Boston Butt Perfected

I noticed it’s been some time (almost six years, yikes!) since I last posted about what is possibly my favorite smoked meat, certainly my most successful – Boston butt. The thing I noticed was how much my style has changed in that time, so I wanted to share with you, fellow smoker, how I do it.

I got most of my ideas by watching Aaron Franklin on YouTube, specifically his take on smoking Boston butts. Turns out he does them like brisket, and I have taken to doing that as well. Here is how I do it:

  1. Fire in the hole
  2. Rub
  3. Smoke
  4. Wrap
  5. Cook
  6. Rest
  7. Pull
  8. Enjoy


Fire in the Hole

My first step is to get the smoker going. I start with a simple charcoal fire, the only purpose of which is to get the firebox hot enough to get the wood going. Please know, I am not cooking with charcoal, it’s just to kick things off. I think of it like the plutonium fission part of an H bomb.


Gone is the brining step; instead I go with a rub only. Once I light the firebox, I rub the butt.

Aaron uses just salt and pepper, and I have tried that, but my favorite mix is kosher salt, ground black pepper, brown sugar, chili powder, and a little paprika.

This is rubbed generously all over the butt, and then it’s left to rest while the smoker comes up to temperature.


Once the charcoal is white hot, I add wood. I start with oak, since I have the most of that, and close the fire box and smoke box, and let the smoke box come up to temperature, usually 275 F to 300 F. Once it is up to temperature, I add the flavor wood, which can be hickory or maple or mesquite or apple, depending on what I’m cooking. For pork, I use hickory and maple. Today, it’s hickory.

Once the smoke box is up to temperature, I place the meat.  Where it goes is not a random choice: the main, large meats like pork or brisket go in the center, while the secondary meats, chicken and brats in this case, go further out.

I have also changed a bit on where the fat goes. For a long time I placed it fat down, because I was only going to about 180 internal temp. But now I go with fat up, and since I am going to 200, that fat tends to melt down into the meat a lot better/

Now, I’ll be honest, with the new rig, I don’t have as good a feel for where the meat should go, so I place them where I have found them best in the past – sausages and high smoke meats up front, and lower smoke food like chicken and vegetables toward the back.

I then keep adding wood to keep the temp between 250 and 300. Again, I am getting a feel for the new rig, and this part is taking some getting used to.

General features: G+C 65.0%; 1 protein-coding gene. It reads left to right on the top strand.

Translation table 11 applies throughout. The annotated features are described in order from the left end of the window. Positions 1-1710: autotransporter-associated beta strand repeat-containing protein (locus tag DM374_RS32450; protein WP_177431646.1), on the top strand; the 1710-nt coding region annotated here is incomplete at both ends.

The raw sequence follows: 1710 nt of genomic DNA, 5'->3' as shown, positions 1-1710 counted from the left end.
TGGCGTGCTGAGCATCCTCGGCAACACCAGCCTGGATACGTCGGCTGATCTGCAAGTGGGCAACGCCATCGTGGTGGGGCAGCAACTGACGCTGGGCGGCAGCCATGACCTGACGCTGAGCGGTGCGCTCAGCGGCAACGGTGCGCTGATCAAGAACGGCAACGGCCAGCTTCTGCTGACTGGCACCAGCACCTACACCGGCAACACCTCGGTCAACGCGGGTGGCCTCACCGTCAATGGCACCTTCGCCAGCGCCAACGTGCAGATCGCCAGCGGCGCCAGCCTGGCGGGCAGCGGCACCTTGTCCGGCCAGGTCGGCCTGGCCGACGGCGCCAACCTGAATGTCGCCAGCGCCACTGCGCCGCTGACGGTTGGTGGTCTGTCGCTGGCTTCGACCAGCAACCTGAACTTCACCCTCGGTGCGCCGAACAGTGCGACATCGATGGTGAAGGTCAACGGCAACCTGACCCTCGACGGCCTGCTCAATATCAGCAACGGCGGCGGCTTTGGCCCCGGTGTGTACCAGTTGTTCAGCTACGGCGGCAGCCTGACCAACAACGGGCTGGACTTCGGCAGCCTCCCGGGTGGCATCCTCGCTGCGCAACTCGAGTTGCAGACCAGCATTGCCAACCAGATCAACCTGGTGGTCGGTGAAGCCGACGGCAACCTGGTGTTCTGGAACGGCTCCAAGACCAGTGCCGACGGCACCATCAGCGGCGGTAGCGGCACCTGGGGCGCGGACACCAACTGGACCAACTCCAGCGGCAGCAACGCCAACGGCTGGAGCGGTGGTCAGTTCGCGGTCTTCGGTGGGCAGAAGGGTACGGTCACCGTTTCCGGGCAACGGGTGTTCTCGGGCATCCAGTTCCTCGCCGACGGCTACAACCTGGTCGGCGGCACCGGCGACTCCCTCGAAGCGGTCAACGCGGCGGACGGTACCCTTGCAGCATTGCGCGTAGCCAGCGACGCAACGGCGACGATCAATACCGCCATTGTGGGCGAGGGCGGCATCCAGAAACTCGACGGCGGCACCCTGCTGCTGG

Once the secondary meats are done – and I know this from experience – I can take them off. I generally do sausage for an hour at higher smoke, and chicken for 90 minutes in the back at lower smoke. Since I do a much better job brining the chicken now, I have found that I really don’t overcook chicken any more.



My basic Boston butt schedule is to cook it uncovered for 4 hours or so, up to 160 internal temp, and then spritz it with apple juice and wrap in foil. At that point, I can switch back to the oak, or any plentiful heating wood, and save the flavor woods for later.


Now, I will be honest, since the hurricane, and the subsequent cutting of the hickory tree and maple tree, I really don’t need to worry too much about flavor woods. But I really don’t want to get complacent or cocky about my wood supply, either. Good habits will help in the long run.


I then cook the butt to 200 internal temperature, making sure to check the fire box frequently and keep the smoke box at the 250 to 300 range. I have a nice wireless temperature transmitter, and I set the alarm for 200.


Once it’s done, I let it rest, wrapped, for 30 minutes to an hour, maybe longer, depending on what I have to do. This is a good time to get the sides made, like potato salad and coleslaw, today’s choices.


The best thing about cooking to 200 is that the pork will just about fall apart at this point. I pull it with tongs or gloved hands, depending on how hot it is.



At this point we eat. And no, I don’t use sauce. I don’t need to.



The next day, I make sure to clean out the rig – I empty the fire box, and change out the foil water pan, which keeps the humidity high. That way, the rig is ready to go the next time, and I don’t have to do anything but start at step 1.


So that’s the latest on how I do Boston butt. I welcome your comments and suggestions!

Categories: Chicken, Pork, Sausage, Smoker | Leave a comment

On Second Thought – a New Rig


As I reported last month, I had some damage to the old smoker, and I had done some work on it. But, given that the insurance company paid me for it, and a local store had a Father’s Day sale, I decided to replace it with a new CharGriller Outlaw.

Basically this is the old CharGriller Pro, upgraded with better decking, better handles, better legs, better wheels, and a real thermometer.


Now comes some seasoning, and I will get it broken in. More to follow.

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Bad News and Good News on the Barbecue Front